Category Archives: My Dad Is Awesome
Dad: What are you doing tonight?
Me: Going to watch the KU game.
Dad: Do you care about that game? Mizzou didn’t do very well.
Me: I intend to root for Kentucky. I’m wearing my Mizzou shirt.
Dad: Good girl! You stay loyal to MU. They have $100,000 of our money.
Despite going in-state for Journalism School, college didn’t come cheap. Tuition wasn’t too bad — I lucked out there. But ridiculously high ADPi sorority dues (every party had a special T-shirt), the overpriced Clinique products in the bookstore (purchased with my Student ID), the drunken orders of Pokey Stix, tips for the generous bartenders at George’s and the 150+ parking tickets (LITERALLY) upped the cost by thousands. Don’t get me wrong, I had a few scholarships, much of which were lost after a failed College Algebra class first semester. I also worked through school — everything from waiting tables to retail to a two-day stint at the dining hall. But my dad foot the bill for most of it. He even covered my student loans up until 2008, at which point he decided that I was making enough money to pay for them myself. My loans were a Christmas gift that year. Thanks, TOM!
Dad: Tina, what is this Cityville?
Me: It’s a Facebook game.
Dad: Well, Angie* keeps inviting me to play. I don’t want to play.
Me: You can block the invites.
Dad: But I don’t want to not be her friend! What if I offend her?!
Me: Dad, she won’t even know.
Dad: I don’t understand Facebook! I don’t want to play on somebody’s farm. Is it like The Sims? Remember when your cousin Cara was little and she was really into those Sims characters? I thought that was silly. Cityville is like that, right?
Me: I don’t know. I don’t play Cityville.
Dad: Well, I want Angie to stop sending me these things, but I don’t want to upset her. Does she send you Cityville invites?
Me: No. But I’m not friends with Angie.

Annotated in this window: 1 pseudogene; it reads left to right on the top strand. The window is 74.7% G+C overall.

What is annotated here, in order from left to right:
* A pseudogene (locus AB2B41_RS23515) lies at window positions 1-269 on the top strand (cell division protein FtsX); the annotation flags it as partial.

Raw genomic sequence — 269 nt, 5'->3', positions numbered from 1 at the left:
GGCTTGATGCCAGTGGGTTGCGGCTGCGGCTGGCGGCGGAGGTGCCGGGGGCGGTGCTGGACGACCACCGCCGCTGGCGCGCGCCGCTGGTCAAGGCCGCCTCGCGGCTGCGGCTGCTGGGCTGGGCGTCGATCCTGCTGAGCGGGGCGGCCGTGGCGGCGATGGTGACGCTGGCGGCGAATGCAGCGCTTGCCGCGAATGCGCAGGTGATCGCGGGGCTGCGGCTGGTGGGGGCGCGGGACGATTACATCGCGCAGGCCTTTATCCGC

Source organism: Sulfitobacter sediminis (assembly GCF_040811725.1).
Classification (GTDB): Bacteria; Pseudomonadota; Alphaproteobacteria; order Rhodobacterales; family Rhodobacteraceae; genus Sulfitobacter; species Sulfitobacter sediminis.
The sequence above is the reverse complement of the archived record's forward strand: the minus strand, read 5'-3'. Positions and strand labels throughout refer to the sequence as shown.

Dad: I’m going to have her friend request you, so you can get them, too!
Me: No! I don’t want to be Angie’s friend! I’ll help you block the application. I will come over tomorrow and tell you how to use Facebook.
Dad: Thank you. Just make sure Angie doesn’t find out we’re doing this because I don’t want to hurt her feelings.
Me: Don’t worry, Dad.
*Names have been changed to protect those who use lame Facebook applications.
My 61-going-on-15 pop often treats me like I am 10 years old. He wants to help me with everything, give me unsolicited advice, speak for me when we’re out in public and all but crush my independence when we’re within 10 feet of each other. He only behaves this way because he has a heart of gold, and I am still his little girl. It drives me crazy, and I can sure as hell be a mouthy 30-year-old teenager when he gets in his “dad mode” — but the bottom line? I hope it never goes away. And after watching this beautiful “The Years Are Short” video, I think I understand. Whether you have kids, want kids, are blessed to have (or have had) wonderful parents, you should watch it. The message really hits home. (via Love Life)
Just found one of my Pro & Con lists I made before moving from New York to Kansas City. Upon filling out this particular one, I had already made the Decision To Move and had six weeks until it was time to drive my U-Haul out of dirty Jersey. But whenever I got struck with various bouts of anxiety, I would make one of these dumb lists. I did this one in a hurry; it probably wasn’t all that accurate. But it’s amusing, nonetheless. Five months later, I can honestly say that I am happy with my decision.
This Thanksgiving, my dad and I went to Tupelo, MS, to visit my late Mom’s side of the family — my grandma, Uncle Steve, Aunt Becki, Cousin Cara and Cousin Gus. This meant 10 hours straight in the car. Together. Alone. One screaming match, one bout of tears, two threats to turn around and go home, one hug, two coffees, two cherry limeades, 16 cigarettes, and we still had approximately 312 miles to go. This is when I gained a newfound respect for my father.
I’m driving down the highway, my dad in the passenger seat, when some doofus honks at us. I immediately thought I did something wrong. I look over and the man smiles and waves. So we speed up. Do I know this man? Is he just f-cking with us? I’m thoroughly confused. He smiles again and flashes the peace sign. This pisses me off. Now he’s f-cking with me. I think about this for five minutes.
Me: I don’t like that guy.
Dad: What guy?
Me: The guy that honked. I don’t know why he was honking. Why did he flash the peace sign for no reason? That’s weird.
Dad: Tina, let it go.
Me: No! I don’t like him. I think you should moon him.
Me: I’m serious. I dare you.
Dad: OK, roll down the window. Don’t look.
I block my line of vision and do as I’m told. I speed by and honk as my dad definitely flashes his bare bottom. I know this because, well, my dad takes dares very seriously. Continue reading